Taxpayers have been spared a huge bill for the cleanup of Lake Quannapowitt thanks to a $1.5 million insurance settlement and the promise of $500,000 in state environmental funds, which would cover most of the pollution remediation plan.
Town officials expect the cleanup and ongoing monitoring will cost the town $1.7 million to $2.4 million over the next five years.
Foul-smelling deposits of coal tar -- and the headache over who was responsible for cleaning up the toxic waste -- surfaced six years ago when Wakefield resident Douglas Heath began probing the lake's depths to check for possible causes of seasonal algae blooms.
The pollution is concentrated in a one-third acre area of Hartshorne Cove just off the end of the boat ramp at the end of Veteran's Field where the water is 3 or 4 feet deep, Heath said. The source of the pollution was traced back to the Wakefield Municipal Gas & Light Department site via a trench that runs through Veteran's Field.
Heath, an environmental scientist for the federal Environmental Protection Agency who was out in his kayak on his own time, alerted town officials who then consulted with state officials on how to proceed, recalled Selectman Al Turco.
After the town's engineering consultants analyzed the extent of the problem, the state Department of Environmental Protection ruled a year ago the town and its energy utility were responsible for paying for the cost of neutralizing the pollution.
Turco said he then took on the challenge of negotiating a cost-sharing plan because he recognized the size of the bill could easily swamp Wakefield's municipal budget.
''We understood right off whether it was the town outright or the light department, that the town in the end was the responsible party," Turco said. ''I saw this as a major potential liability for the town since we could have possibly had to exhaust our entire stabilization fund and then some to pay for this."
While the electric utility is a town department and its ratepayers are primarily town residents, Turco noted it operates on its own self-sustaining budget that includes insurance premium payments to the Massachusetts Municipal Utility Self-Insurance Trust Fund.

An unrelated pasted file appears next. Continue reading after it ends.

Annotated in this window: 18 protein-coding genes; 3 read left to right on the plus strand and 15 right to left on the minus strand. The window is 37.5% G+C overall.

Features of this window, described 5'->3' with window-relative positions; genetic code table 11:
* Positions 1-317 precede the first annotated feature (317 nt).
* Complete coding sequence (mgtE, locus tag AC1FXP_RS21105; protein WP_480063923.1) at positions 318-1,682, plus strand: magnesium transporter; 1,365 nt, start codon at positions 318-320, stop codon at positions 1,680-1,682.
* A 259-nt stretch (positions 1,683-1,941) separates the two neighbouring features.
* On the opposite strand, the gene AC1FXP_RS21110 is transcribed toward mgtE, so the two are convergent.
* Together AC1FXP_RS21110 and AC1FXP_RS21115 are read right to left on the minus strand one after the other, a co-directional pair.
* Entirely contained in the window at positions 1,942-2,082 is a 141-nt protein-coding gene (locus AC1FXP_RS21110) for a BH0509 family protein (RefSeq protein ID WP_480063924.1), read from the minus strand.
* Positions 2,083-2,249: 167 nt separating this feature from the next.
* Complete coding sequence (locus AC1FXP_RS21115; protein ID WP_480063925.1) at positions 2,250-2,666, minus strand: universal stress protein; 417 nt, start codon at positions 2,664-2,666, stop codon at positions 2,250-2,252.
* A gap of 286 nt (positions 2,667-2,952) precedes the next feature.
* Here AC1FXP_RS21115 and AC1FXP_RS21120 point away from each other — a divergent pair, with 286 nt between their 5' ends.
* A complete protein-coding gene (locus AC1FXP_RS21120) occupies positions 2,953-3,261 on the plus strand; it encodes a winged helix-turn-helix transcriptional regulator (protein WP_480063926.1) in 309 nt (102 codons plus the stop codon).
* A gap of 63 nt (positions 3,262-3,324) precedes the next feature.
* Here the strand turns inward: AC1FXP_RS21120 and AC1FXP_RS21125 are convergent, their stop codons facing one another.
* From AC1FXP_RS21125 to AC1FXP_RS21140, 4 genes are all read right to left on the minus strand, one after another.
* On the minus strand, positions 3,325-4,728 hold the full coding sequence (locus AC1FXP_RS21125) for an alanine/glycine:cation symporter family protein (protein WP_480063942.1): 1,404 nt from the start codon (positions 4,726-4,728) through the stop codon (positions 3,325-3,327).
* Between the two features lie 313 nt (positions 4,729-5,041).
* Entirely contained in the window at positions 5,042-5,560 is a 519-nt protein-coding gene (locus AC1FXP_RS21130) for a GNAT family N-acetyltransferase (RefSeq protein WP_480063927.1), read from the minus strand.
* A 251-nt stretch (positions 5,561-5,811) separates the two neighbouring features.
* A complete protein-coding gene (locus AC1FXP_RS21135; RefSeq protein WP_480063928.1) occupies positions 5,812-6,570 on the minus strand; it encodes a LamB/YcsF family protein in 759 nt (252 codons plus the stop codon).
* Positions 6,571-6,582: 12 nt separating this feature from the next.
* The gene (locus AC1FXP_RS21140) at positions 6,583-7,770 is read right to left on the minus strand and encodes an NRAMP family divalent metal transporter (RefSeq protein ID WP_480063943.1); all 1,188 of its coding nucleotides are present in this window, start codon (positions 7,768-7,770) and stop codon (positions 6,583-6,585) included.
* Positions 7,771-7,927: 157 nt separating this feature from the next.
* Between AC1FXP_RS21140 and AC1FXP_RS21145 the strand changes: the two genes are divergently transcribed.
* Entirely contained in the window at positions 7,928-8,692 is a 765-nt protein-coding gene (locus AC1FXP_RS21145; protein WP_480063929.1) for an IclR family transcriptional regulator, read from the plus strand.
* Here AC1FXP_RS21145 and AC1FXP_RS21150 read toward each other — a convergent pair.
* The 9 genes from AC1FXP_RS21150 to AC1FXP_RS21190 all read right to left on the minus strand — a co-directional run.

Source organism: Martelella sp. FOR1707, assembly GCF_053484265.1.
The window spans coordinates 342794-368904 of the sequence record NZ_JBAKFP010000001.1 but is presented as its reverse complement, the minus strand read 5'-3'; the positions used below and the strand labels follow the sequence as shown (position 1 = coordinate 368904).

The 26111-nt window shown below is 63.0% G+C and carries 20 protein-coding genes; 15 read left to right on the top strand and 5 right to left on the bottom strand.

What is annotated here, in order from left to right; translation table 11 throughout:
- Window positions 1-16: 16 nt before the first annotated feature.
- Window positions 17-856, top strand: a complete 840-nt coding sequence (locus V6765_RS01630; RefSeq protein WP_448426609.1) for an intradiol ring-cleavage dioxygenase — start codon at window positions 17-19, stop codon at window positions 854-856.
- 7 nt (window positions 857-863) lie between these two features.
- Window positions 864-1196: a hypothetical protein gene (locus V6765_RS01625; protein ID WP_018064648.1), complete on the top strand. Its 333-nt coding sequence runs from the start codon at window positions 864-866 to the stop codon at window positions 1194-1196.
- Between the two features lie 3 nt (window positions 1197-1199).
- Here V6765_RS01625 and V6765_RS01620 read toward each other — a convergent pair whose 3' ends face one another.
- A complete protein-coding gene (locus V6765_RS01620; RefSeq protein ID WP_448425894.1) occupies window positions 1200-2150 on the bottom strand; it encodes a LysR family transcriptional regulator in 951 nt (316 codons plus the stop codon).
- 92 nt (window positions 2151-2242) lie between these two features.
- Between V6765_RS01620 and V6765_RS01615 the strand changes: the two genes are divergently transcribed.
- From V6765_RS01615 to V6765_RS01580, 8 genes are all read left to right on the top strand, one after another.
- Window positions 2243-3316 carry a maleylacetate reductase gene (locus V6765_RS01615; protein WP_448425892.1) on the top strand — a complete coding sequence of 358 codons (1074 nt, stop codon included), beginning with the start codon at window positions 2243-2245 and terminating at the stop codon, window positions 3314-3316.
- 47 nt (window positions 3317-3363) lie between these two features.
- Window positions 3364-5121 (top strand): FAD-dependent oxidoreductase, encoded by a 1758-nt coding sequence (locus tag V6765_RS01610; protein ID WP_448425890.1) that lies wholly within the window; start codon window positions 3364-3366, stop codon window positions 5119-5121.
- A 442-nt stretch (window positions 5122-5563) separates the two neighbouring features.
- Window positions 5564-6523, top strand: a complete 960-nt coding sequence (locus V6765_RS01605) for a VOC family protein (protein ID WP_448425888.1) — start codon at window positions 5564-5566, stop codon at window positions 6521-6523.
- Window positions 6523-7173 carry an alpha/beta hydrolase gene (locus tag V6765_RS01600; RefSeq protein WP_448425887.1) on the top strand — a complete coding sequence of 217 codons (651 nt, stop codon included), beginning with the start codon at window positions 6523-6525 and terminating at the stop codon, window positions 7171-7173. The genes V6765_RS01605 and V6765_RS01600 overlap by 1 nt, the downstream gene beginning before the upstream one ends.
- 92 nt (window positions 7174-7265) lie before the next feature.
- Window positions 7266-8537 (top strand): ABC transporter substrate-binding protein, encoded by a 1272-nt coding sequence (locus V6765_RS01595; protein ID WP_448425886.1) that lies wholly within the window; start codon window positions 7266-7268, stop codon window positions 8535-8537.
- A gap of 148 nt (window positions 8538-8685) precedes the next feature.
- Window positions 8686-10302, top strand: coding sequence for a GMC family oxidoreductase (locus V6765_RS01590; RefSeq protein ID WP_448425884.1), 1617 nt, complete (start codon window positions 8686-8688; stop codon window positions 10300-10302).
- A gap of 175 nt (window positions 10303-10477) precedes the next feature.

In discussing the issue with representatives of the light department, Turco discovered the trust fund had in turn contracted with XL Environmental Insurance to provide up to $1 million in coverage for environmental liabilities, such as the coal deposits in Lake Quannapowitt, according to Nicholas J. Scobbo, the attorney representing the trust fund.
Scobbo said XL has agreed to pay the first $1 million in costs and the trust fund will pay up to $500,000.
With the $1.5 million insurance payments and the anticipated state grant, town officials said they have reduced the town's financial liability through negotiation rather than costly litigation.
''Getting the insurance companies on board was huge because up until then, it looked like we were going to have to go to court to get this settled," Turco said.
The pollution dates from the early days of the last century, when a private company burned coal to make the gas that powered the town's street lights. The plant sat near the shores of Lake Quannapowitt, now the site of the municipal light department, Turco said.
''The byproducts of that process were routinely dumped into the lake, where they settled on the bottom," Turco said.
Tests by engineers hired by the town confirmed the sediment contains petroleum byproducts and other cancer-causing toxins that continue to leach into the lake.
Ed Coletta, a spokesman for the state Department of Environmental Protection, said the pollution isn't serious enough for the state to ban swimming altogether but does represent a potential hazard if a swimmer were to step into the sediment since the coal tar is difficult to wash off exposed skin.
''We don't consider it an imminent environmental threat but serious enough that it has to be resolved," Coletta said.
The remediation plan, which the DEP has approved, calls for sealing the sediment in place and capping exposed areas in the Veteran's Field parking lot and on the utility site with asphalt. The plan also calls for installing a series of wells to capture any discharge beneath the light department building.
Scobbo, the attorney for the utility trust fund, said its environmental insurance carrier agreed to foot a portion of the cleanup bill because the alternative would have been a lawsuit with the Town of Wakefield suing its own subsidiary department.
Turco said he is now turning his attention to convincing the governor's office to fund the $500,000 grant awarded to the town by the state Legislature as part of last year's environmental bond bill, he said.
Scobbo warned the cost to buy environmental insurance coverage has increased because of these types of payouts, an expense that could eventually be passed onto ratepayers.
Caroline Louise Cole can be reached at firstname.lastname@example.org